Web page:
Women's Basketball vs. Kentucky

Cheridene Green, #15, during game against Kentucky on Jan. 10, 2019 at Thomspon-Boling Arena.

Following its loss against the Missouri Tigers on Sunday, the 16th ranked Tennessee women’s basketball team (12-3, 1-2) did something against the Kentucky Wildcats (15-2, 2-1) it had not done in over 20 years, and not in a positive way.

For the first time since the 1996-97 season, the Lady Vols dropped two straight home contests in a row after falling to Kentucky 73-71. It also marks the first time since 2014, and just the fourth time overall, that the Wildcats have won in Knoxville.

“We’re young,” head coach Holly Warlick said. “We’re sophomores and freshmen, and we just have to keep learning, and putting them to the test, and practicing. We’ve got to go back to defending 101.”

Turnover trouble

One of the biggest problems this season for Warlick’s squad has been holding onto the ball. They turn the ball over a total of almost 17 times per game, much to the head coach’s chagrin.

In the early goings of Thursday night’s contest, the turnover issue once again reared its ugly head, almost dooming the Lady Vols from the start. In the first quarter alone, they turned the ball over seven times, accounting for over one third of their total for the game.

While they would slip up just twice more to end the half, the problem did not go away. 10 more in the second half led to 19 total turnovers for Tennessee. Kentucky was able to capitalize on a majority of those turnovers, scoring 22 points off of them.

The Wildcats only gave the ball up 16 times, marking the second conference showdown in three games that the Lady Vols have lost the turnover battle. Evina Westbrook had eight turnovers from the guard spot, her worst mark since last season’s game against Auburn on January 4, 2018.

“I’ll give Evina credit, she was attacking the basket,” Warlick said. “She was aggressive with the ball. She’s going to try to get people the ball. I know she threw a couple of passes that led us too far.”

Collins shines early in sputtering offense

Tennessee’s offensive performance was nothing short of lackluster for a majority of the night against Kentucky. At the half, it was just a cool 27-percent from the field, with just 10 total field goals made in 20 minutes of play.

The Lady Vols did not hit their first three-point shot until the closing minutes of the third quarter, missing their first eight up to that point. One of the only consistent factors in their offensive effort early on came from an unlikely source in freshman Mimi Collins.

“She was pretty focused before the game,” Cheridene Green said. “She just really had the energy and the confidence to finish her shots. It was really good.”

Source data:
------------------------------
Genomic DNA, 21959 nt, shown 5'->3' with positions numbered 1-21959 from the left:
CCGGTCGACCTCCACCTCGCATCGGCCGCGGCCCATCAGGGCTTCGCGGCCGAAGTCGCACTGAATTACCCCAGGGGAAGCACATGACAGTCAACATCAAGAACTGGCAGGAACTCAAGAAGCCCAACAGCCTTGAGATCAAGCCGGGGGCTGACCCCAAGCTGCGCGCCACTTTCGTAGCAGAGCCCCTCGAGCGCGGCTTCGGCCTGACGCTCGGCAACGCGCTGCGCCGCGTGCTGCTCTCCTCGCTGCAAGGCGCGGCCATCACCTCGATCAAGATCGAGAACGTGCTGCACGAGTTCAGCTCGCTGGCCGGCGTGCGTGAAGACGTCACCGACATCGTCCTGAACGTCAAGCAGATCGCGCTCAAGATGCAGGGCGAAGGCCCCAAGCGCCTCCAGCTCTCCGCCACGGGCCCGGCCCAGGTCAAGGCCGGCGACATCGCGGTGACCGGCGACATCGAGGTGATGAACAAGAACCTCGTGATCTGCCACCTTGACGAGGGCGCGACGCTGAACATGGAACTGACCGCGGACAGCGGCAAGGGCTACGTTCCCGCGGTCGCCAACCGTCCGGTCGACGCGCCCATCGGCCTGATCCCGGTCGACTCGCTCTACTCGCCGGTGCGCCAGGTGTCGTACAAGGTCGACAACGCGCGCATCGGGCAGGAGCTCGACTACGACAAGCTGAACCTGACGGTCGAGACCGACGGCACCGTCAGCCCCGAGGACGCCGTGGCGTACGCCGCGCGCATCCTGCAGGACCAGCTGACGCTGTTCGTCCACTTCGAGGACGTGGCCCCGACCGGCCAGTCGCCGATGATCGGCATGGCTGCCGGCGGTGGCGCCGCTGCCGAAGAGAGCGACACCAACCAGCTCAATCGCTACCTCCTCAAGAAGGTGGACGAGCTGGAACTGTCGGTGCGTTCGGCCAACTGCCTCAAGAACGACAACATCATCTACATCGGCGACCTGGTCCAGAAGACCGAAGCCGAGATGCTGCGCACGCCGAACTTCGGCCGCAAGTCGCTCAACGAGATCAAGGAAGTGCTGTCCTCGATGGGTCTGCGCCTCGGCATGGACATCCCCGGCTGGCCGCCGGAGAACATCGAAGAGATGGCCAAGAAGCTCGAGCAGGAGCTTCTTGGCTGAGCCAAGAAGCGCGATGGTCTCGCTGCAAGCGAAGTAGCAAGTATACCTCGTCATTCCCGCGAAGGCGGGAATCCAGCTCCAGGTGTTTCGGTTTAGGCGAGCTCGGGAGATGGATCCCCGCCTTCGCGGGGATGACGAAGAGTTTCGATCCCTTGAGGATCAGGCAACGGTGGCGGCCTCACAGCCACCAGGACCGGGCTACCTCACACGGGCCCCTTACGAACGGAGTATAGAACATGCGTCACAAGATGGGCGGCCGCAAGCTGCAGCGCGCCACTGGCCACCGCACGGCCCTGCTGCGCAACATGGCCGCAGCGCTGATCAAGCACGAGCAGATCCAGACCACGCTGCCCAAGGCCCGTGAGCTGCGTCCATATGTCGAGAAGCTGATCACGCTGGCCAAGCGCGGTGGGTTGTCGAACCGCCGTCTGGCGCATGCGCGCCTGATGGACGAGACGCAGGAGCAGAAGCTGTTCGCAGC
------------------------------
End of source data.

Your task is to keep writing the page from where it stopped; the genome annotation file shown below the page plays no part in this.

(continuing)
Through just seven minutes on the court, Collins scored 11 points to lead her team through a majority of the first half. In addition, she was able to pull down three boards in that span of time.

The Waldorf, Md. native was responsible for four of their 10 total buckets through the first two stanzas of play, and went 3-for-4 from the free throw line. She was one of just three Tennessee players to finish in double digit scoring.

The other two were Rennia Davis and Evina Westbrook, who finished with 12 and 20 points respectively. Despite a late surge, including a fourth quarter in which Tennessee was able to outscore Kentucky 25-15, the early offensive struggles proved to be too much to overcome down the stretch.

“In the first half we were slow, we needed to pick it up,” Green said. “We needed to understand the game plan, there were mental lapses. We picked it up after halftime because we wanted to win, and we were hungry.

“But we just fell short.”

Next up

Following the two straight losses, things don’t get easier for the beleaguered Lady Vols squad. They next take to the court on January 13 to face the Georgia Bulldogs in Athens. It will be the first in a series of two straight SEC road trips for Tennessee.

Georgia currently sits at 11-4, including a 2-0 mark in conference play, with wins against LSU and Vanderbilt. It also boasts the second best defense in the conference, and 13th nationally, allowing just over 53 points per game to opponents.

Last year, Tennessee eased past the Bulldogs in Knoxville, winning 62-46. This year’s team is a much improved opponent, however.

“We have great players on this team,” Davis said. “I just think we have to get back to, we’ve got to play together as a team every game, and we’ve just got to do the little things. We can’t continue to have these mental lapses that I feel like we have sometimes.”

Asst. Sports Editor

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